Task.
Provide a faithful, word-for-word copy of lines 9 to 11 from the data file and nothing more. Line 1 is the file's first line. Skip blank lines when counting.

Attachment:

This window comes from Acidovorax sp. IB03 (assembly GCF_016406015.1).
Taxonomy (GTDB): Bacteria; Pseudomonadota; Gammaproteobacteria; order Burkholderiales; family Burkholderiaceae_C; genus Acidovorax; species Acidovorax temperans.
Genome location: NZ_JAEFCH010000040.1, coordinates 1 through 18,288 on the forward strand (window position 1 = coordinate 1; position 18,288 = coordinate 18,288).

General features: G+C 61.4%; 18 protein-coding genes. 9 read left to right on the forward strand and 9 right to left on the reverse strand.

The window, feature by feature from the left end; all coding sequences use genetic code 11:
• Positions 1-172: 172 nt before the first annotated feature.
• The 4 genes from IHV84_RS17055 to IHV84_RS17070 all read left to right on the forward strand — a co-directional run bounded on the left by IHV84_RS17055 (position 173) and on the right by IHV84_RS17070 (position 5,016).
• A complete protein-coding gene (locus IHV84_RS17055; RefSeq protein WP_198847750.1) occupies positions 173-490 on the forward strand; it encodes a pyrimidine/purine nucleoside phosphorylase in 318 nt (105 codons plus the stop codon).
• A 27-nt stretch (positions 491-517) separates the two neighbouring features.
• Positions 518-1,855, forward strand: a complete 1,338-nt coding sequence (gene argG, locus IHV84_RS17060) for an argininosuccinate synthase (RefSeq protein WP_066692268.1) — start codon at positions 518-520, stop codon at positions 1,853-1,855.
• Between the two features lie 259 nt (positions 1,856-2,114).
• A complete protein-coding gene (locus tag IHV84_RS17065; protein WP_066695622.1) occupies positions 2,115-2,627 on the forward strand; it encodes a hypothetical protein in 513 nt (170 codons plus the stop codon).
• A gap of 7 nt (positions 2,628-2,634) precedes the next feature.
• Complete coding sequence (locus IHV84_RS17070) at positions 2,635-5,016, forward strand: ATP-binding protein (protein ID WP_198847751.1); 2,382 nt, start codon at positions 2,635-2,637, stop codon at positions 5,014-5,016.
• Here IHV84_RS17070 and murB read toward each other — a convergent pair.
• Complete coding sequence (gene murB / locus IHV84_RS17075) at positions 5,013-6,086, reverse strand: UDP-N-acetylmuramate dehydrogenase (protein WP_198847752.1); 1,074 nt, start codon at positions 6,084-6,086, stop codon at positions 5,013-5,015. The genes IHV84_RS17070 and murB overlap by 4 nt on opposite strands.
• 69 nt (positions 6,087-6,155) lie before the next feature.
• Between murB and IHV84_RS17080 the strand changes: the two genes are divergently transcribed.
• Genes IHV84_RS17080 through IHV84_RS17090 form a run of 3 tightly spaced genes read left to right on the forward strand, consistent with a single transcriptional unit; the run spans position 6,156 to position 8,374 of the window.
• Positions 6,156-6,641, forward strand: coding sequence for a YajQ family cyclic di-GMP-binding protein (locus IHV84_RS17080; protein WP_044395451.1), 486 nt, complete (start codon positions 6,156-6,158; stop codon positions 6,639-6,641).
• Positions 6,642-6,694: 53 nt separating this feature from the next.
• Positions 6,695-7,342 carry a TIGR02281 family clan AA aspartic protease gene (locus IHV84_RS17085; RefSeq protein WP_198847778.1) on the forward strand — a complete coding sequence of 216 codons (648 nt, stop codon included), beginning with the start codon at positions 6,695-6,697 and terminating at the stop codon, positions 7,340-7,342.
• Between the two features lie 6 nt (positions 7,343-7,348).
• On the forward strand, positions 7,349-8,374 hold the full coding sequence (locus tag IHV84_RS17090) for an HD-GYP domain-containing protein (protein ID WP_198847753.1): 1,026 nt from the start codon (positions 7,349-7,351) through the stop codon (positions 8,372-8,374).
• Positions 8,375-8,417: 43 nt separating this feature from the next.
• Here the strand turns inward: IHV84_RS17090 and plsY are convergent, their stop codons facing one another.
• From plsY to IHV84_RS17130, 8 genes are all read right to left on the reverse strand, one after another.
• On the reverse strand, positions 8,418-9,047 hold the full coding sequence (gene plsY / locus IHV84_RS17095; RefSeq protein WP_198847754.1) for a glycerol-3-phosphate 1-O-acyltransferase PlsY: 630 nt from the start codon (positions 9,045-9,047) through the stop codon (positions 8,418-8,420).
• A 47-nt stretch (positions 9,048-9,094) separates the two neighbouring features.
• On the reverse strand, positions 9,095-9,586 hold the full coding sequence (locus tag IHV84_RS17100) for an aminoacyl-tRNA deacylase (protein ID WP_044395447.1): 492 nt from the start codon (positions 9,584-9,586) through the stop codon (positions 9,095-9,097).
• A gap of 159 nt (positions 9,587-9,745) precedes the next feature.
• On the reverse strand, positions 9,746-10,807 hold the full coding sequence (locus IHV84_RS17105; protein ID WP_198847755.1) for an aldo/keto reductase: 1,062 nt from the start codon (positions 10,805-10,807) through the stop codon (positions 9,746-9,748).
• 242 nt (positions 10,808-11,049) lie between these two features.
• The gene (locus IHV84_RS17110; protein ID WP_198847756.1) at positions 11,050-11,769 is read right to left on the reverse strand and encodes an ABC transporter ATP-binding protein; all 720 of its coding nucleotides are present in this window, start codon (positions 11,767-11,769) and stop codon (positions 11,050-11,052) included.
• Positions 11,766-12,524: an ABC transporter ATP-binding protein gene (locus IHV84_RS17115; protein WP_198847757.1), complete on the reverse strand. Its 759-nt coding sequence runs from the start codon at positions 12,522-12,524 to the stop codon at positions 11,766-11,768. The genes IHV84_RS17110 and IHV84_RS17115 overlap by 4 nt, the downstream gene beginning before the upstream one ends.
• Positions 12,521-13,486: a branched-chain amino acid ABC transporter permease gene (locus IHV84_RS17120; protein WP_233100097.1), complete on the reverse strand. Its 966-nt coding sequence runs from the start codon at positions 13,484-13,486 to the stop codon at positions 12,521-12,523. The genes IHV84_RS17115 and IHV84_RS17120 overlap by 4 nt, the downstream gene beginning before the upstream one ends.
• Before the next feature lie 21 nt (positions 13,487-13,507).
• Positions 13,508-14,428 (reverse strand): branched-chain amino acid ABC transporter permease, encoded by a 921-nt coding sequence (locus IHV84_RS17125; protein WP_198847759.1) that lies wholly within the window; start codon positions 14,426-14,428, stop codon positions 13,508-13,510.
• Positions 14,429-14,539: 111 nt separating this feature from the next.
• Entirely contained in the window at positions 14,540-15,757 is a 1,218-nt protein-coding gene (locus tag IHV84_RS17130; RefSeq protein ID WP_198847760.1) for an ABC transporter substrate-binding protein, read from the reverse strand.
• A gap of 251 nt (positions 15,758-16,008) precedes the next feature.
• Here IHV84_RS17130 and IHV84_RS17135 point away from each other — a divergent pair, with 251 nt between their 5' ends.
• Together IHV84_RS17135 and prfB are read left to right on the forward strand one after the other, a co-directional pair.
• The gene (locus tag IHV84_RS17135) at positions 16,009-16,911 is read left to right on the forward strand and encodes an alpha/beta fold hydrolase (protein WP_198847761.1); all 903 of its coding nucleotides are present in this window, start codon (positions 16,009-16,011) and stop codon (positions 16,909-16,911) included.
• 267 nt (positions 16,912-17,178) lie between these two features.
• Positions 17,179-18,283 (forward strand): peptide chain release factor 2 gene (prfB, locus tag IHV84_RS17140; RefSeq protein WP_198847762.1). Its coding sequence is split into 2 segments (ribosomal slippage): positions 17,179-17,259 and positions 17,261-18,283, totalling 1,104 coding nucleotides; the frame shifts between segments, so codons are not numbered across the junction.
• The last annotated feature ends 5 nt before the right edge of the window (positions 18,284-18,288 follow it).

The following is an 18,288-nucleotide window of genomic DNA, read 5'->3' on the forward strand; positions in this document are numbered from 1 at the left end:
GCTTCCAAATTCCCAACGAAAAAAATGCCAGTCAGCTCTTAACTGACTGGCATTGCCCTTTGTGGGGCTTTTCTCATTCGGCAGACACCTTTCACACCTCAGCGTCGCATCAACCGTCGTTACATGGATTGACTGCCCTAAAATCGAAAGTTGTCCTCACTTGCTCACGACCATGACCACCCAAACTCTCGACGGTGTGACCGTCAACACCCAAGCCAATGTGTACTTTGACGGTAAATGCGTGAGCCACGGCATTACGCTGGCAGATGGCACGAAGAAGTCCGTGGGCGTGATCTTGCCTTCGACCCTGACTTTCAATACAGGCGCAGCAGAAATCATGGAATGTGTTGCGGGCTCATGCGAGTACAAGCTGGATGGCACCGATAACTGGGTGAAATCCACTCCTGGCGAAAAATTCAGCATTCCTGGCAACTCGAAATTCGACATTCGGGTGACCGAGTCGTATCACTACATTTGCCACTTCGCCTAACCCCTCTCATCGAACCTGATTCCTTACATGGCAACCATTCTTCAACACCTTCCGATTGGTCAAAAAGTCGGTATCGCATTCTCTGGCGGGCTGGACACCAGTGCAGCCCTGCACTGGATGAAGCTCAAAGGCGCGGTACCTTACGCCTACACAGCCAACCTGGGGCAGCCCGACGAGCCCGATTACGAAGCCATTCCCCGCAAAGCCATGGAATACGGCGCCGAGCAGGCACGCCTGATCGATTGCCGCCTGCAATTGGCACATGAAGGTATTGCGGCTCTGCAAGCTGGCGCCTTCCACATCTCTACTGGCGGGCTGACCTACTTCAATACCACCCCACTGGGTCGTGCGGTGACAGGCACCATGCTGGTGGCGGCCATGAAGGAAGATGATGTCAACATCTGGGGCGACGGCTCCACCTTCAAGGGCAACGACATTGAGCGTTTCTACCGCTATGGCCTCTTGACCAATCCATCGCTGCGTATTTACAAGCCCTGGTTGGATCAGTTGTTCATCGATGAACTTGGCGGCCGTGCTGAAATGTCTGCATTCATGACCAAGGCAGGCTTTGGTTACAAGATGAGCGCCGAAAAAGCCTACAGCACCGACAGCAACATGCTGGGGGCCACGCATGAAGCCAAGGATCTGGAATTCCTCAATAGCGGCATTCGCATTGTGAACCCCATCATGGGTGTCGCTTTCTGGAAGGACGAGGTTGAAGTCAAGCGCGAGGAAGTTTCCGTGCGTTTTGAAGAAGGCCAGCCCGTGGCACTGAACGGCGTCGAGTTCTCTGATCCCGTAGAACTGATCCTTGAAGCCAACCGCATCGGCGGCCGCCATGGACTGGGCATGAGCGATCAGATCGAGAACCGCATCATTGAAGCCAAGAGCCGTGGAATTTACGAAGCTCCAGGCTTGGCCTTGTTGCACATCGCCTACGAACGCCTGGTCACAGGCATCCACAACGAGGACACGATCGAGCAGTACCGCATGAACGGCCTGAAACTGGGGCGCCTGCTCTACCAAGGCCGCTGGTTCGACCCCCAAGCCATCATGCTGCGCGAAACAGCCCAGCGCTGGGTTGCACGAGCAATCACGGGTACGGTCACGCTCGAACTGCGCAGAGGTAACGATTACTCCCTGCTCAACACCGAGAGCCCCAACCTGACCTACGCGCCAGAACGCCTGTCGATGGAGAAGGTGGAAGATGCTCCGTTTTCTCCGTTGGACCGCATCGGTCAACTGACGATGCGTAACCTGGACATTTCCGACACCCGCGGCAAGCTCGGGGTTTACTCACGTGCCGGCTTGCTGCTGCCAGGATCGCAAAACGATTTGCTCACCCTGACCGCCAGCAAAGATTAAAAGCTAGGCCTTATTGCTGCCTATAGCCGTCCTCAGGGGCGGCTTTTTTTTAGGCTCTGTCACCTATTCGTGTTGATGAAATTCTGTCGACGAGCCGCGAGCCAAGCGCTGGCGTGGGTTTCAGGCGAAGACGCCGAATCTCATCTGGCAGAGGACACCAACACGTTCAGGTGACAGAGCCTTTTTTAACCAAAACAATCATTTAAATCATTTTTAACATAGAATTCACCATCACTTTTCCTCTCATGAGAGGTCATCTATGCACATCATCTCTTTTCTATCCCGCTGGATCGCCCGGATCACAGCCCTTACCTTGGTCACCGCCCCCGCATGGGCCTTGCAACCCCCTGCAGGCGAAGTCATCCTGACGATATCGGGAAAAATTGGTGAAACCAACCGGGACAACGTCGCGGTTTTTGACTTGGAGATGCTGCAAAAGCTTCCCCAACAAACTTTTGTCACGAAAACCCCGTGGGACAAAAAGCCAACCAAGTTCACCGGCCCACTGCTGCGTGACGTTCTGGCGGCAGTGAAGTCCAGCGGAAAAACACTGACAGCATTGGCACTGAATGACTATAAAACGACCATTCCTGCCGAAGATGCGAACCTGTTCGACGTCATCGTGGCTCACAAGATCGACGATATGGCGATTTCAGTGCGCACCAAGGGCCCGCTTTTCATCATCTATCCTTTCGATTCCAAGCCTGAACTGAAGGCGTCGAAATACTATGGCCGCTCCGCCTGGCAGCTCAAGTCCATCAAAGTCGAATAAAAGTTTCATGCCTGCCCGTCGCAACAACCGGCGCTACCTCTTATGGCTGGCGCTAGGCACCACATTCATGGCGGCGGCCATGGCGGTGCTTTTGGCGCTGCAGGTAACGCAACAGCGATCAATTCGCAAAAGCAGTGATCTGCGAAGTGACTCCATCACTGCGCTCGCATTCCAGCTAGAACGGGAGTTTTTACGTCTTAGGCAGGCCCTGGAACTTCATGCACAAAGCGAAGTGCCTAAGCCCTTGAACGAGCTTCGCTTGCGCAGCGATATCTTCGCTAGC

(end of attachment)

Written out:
• A 27-nt stretch (positions 491-517) separates the two neighbouring features.
• Positions 518-1,855, forward strand: a complete 1,338-nt coding sequence (gene argG, locus IHV84_RS17060) for an argininosuccinate synthase (RefSeq protein WP_066692268.1) — start codon at positions 518-520, stop codon at positions 1,853-1,855.
• Between the two features lie 259 nt (positions 1,856-2,114).